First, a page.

Aussie state to scrap mask rules in schools amid surging cases

2022-02-23 18:43:36Xinhua Editor : Hao Yunhui ECNS App Download
Special: Battle Against Novel Coronavirus

The Australian state of New South Wales (NSW) has decided to scrap mask mandate rules for students at schools while the COVID-19 infections continue to increase in the state.

From Feb. 28, masks will no longer be required in high schools for students or staff in NSW. Schools will be able to welcome more visitors onto campuses, including parents, and will resume activities such as assemblies and school camps.

The mandatory mask-wearing requirement will also be lifted for teachers and staff at primary schools and childcare centers from March 7.

NSW Education Minister Sarah Mitchell said schools would return to "pretty much normal" next week, as transmission in schools is "extremely low."

However, some experts are still concerned it would be too early to ease the restrictions.

Lidia Morawska, director of the International Laboratory for Air Quality and Health at the Queensland University of Technology, told Xinhua that even if there are very good ventilation, there's still a lot of infections within the community, and if people sit in close proximity like public transport or hospitality venues, the probability of infection in such situation with a very highly infectious virus like Omicron is very high.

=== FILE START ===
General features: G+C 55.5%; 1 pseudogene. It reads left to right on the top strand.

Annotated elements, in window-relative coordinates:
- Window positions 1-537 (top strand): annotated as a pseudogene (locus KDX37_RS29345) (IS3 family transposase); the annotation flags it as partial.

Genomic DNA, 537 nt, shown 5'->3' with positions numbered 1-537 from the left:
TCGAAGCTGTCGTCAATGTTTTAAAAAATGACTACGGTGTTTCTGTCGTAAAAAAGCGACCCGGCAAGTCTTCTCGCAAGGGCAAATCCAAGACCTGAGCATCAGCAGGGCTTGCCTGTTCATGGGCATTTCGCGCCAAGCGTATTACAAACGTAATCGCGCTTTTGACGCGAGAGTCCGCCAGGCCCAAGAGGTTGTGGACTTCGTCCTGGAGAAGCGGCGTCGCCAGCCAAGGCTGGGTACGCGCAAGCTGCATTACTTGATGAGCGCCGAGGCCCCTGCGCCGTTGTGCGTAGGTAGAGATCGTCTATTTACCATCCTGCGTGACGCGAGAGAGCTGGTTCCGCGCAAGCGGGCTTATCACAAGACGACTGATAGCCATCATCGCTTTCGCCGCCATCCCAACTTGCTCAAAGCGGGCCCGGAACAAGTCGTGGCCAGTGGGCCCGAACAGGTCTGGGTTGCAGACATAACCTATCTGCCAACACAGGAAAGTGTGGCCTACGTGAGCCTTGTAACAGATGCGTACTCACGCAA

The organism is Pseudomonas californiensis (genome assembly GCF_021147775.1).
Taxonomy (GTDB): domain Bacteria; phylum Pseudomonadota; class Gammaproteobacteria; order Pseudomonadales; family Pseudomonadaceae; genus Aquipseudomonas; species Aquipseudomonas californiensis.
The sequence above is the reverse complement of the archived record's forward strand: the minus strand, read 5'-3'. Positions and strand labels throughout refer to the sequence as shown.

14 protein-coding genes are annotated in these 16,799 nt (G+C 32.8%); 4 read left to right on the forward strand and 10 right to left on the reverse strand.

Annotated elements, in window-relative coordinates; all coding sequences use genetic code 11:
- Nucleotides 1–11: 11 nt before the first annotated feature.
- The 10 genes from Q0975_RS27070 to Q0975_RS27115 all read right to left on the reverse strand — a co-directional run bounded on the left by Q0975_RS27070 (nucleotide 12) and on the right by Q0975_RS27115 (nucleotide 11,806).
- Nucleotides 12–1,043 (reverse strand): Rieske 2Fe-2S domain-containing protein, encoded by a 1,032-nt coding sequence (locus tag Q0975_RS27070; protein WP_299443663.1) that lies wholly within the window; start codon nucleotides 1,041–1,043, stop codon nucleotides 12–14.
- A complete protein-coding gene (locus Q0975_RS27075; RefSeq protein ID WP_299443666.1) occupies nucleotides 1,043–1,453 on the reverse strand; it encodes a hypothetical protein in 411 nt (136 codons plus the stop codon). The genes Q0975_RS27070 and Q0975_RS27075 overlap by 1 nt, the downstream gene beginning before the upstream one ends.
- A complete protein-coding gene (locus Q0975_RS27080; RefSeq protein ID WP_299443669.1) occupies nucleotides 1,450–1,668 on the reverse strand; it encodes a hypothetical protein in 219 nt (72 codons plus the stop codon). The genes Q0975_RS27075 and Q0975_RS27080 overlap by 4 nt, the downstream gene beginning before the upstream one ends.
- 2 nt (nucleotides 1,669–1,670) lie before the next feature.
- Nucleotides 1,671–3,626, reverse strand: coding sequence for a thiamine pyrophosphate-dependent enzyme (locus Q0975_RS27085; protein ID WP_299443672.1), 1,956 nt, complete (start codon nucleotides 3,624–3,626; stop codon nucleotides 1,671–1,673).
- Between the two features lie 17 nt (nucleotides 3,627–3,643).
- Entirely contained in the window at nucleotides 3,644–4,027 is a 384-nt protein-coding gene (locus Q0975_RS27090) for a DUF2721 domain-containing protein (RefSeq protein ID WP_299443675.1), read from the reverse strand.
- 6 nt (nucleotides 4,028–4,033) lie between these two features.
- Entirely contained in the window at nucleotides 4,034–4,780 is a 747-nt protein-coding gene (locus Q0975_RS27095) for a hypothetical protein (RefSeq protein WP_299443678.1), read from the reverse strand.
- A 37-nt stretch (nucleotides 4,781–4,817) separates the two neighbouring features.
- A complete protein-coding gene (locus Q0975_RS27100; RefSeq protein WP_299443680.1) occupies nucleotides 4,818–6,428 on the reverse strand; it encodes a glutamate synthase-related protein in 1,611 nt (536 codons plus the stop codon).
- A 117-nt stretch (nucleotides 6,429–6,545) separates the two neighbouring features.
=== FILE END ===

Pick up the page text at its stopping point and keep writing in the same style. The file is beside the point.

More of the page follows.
"Removing completely restrictions without thinking about the consequences of this will make life easier for yourself, but others will be dying because of this," she said.

The state recorded 8,931 new cases on Wednesday, with 1,246 people in hospitals. The daily increase of community cases made a big jump from Monday's 4,916 to Tuesday's 8,752.

Though 94.3 percent of NSW residents aged 16 and over have had two doses of a COVID-19 vaccine, less than half of the children aged 5 to 11 have received their first jab. And 79 percent of juniors aged 12 to 15 have had two doses of COVID vaccines.

"The Omicron outbreak is not over. The removal of restrictions, such as indoor masks, will lead to a spike in infection and increase the pressure on healthcare burden," said Gaetan Burgio, an expert in infectious diseases from the Australian National University College of Health and Medicine.

"Given the (national) number of cases still oscillates around 10,000 or 20,000 per day, the observed outbreaks are in majority in schools, where the vaccine coverage is relatively low," Burgio told Xinhua.

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